WingCash Forum

A Wallet versus An Account

I describe WingCash as a System of wallets that hold digital currencies. I have presented enough to know that when I say the word “wallet” most listeners are thinking “account”. Wallets and accounts have important differences:

  1. An account holds a balance that is the sum of the debits and
    credits entered in the account.

  2. A wallet has a sum of the face value of the bearer payment
    instruments it holds.

  3. Accounts represents USD $1 in the same way.

  4. A wallet can represent USD $1 in 293 different ways using the face
    value of the coins that sum to a dollar.

  5. An financial account is usually represented by a unique number.

  6. A wallet is represented by an address and in the case of WingCash
    that address is expanded to be a full Uniform Resource Locator ("URL’) or Uniform
    Resource Identifier (“URI”).

  7. A financial account is usually denominated in a single currency.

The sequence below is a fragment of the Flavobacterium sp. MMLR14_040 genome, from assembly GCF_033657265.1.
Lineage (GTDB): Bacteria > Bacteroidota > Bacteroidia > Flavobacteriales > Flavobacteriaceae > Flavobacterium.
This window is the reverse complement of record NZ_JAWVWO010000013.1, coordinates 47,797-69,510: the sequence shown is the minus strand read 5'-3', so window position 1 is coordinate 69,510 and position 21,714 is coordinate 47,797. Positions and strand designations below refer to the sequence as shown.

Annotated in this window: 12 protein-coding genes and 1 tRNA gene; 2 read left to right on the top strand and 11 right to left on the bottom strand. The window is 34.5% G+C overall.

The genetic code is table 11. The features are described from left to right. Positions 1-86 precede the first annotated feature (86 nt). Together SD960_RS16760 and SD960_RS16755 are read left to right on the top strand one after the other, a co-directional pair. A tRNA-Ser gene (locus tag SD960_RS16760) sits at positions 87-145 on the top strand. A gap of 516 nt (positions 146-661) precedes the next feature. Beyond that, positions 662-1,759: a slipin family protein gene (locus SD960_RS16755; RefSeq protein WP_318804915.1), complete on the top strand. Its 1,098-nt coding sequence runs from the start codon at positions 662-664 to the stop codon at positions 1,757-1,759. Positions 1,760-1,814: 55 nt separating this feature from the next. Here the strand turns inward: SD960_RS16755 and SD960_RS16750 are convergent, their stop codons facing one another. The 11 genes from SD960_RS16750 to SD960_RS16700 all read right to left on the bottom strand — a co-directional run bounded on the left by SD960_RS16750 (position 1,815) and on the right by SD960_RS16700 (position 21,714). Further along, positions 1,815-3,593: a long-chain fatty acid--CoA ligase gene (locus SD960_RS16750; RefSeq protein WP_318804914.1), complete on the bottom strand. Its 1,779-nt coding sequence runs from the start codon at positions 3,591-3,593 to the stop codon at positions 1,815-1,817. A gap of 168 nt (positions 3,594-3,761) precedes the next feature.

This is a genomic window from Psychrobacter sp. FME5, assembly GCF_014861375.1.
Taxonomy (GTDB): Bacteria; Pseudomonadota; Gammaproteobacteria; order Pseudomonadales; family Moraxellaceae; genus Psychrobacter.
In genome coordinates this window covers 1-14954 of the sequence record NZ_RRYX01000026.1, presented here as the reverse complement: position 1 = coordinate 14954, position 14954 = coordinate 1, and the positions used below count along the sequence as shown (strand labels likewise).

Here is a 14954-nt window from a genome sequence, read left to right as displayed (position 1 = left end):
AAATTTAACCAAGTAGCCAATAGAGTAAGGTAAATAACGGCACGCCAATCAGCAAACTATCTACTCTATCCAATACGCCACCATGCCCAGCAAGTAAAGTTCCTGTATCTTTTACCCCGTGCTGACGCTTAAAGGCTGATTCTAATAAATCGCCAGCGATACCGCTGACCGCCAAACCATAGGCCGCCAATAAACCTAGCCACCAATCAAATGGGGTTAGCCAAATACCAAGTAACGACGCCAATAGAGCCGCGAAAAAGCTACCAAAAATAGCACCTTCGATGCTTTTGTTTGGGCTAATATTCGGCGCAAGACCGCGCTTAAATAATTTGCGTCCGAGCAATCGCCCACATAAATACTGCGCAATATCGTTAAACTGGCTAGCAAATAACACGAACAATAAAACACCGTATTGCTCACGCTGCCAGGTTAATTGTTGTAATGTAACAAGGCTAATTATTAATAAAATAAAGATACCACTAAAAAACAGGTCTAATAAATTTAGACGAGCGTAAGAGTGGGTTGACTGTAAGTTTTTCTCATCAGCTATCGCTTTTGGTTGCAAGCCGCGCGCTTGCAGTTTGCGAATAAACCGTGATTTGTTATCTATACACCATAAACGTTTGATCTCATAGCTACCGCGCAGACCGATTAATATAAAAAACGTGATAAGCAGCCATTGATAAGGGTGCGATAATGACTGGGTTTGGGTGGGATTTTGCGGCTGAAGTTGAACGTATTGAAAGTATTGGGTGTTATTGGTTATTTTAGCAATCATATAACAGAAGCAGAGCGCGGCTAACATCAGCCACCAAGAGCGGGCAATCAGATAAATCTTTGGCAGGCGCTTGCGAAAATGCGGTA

8. A wallet can hold multiple currencies.

Here’s an example of a customized wallet address on the WingCash system:

https://wingcash.com/costavida/

Here’s the same address without customization:

https://wingcash.com/p/5255213616

A wallet address is a payment address and can have other addresses aliased to it. For example here’s my customized personal wallet address:

wingcash.com/fewill

It has my customized Facebook address:

aliased to it.

I’d like to clarify points 3 and 4. A wallet can represent USD $1 as a dollar bill, or as 4 quarters, or as 100 pennies, etc. In all, there are 293 possible ways to combine the standard denominations to make USD $1. An account has no such variety. This alone doesn’t make wallets better or worse than accounts, but it is an interesting and notable difference.

I wrote this original post and then realized that the list was missing another meaningful difference:

  1. An account may have a negative balance*.

  2. A wallet has the sum of the face value of the payment instruments it holds (not a balance) and therefore may not be negative or fall below zero. This make sense primarily because a -$1.00 hasn’t been defined as a standard monetary unit of value.

*A balance is a comparison of debits and credits.